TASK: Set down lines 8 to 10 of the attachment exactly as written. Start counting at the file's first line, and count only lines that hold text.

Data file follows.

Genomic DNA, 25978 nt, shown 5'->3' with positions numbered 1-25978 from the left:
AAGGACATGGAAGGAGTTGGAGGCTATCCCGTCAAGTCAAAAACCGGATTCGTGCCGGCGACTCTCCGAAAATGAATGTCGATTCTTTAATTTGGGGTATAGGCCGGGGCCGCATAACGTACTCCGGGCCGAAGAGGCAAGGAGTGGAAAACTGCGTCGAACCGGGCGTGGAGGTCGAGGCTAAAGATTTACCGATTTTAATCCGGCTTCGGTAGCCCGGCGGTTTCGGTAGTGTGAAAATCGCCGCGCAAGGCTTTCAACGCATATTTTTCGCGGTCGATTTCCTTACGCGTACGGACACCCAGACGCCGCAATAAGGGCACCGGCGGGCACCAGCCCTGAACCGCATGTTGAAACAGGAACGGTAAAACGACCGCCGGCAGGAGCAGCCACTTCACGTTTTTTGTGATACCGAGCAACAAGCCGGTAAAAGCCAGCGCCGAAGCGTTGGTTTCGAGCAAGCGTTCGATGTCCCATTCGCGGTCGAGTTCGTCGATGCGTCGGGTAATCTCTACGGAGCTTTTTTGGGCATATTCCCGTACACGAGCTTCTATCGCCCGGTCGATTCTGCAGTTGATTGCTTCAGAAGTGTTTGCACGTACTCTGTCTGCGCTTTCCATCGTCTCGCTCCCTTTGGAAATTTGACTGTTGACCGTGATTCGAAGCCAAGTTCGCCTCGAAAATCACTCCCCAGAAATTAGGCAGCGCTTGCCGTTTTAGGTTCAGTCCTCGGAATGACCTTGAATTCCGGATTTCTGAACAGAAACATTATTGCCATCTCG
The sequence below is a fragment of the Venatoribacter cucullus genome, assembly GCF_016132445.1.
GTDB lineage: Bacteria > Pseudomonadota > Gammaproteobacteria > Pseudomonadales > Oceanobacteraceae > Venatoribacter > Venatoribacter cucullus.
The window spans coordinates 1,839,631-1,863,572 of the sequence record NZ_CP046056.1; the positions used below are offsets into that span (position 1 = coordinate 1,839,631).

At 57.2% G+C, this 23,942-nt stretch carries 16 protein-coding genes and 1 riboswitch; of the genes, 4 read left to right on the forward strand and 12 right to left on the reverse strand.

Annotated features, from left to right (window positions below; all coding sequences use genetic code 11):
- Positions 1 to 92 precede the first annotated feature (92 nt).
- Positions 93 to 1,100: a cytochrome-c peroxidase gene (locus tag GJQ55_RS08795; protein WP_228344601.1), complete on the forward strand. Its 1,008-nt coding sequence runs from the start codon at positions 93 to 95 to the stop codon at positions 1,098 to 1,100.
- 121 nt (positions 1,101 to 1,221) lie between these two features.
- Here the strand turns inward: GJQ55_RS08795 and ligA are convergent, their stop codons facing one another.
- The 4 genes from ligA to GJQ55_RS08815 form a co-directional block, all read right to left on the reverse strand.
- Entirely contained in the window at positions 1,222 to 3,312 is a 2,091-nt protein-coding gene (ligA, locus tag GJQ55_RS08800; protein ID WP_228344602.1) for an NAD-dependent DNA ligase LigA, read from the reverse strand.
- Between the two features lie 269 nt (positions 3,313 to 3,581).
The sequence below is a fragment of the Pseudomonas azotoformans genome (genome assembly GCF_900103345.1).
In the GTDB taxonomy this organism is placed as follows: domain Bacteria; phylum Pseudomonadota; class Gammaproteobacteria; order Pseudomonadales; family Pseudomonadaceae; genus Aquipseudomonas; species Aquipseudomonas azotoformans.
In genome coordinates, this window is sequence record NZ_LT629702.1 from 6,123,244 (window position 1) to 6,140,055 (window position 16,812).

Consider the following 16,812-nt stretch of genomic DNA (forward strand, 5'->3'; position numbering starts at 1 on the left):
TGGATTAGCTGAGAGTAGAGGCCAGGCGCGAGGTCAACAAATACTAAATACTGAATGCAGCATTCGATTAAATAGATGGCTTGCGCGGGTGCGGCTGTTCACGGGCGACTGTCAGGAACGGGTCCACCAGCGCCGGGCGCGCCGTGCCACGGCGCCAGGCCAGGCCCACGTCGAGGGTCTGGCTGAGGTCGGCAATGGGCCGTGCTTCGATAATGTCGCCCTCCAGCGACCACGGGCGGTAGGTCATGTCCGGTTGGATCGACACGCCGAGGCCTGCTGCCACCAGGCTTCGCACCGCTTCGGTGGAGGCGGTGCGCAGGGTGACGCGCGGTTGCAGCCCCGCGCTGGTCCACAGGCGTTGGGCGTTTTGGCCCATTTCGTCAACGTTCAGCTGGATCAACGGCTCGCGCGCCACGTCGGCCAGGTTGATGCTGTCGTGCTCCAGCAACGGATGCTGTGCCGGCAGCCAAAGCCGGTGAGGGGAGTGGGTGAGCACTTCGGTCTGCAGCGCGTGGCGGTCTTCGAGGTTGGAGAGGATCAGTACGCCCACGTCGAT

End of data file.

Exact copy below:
- Positions 1 to 92 precede the first annotated feature (92 nt).
- Positions 93 to 1,100: a cytochrome-c peroxidase gene (locus tag GJQ55_RS08795; protein WP_228344601.1), complete on the forward strand. Its 1,008-nt coding sequence runs from the start codon at positions 93 to 95 to the stop codon at positions 1,098 to 1,100.
- 121 nt (positions 1,101 to 1,221) lie between these two features.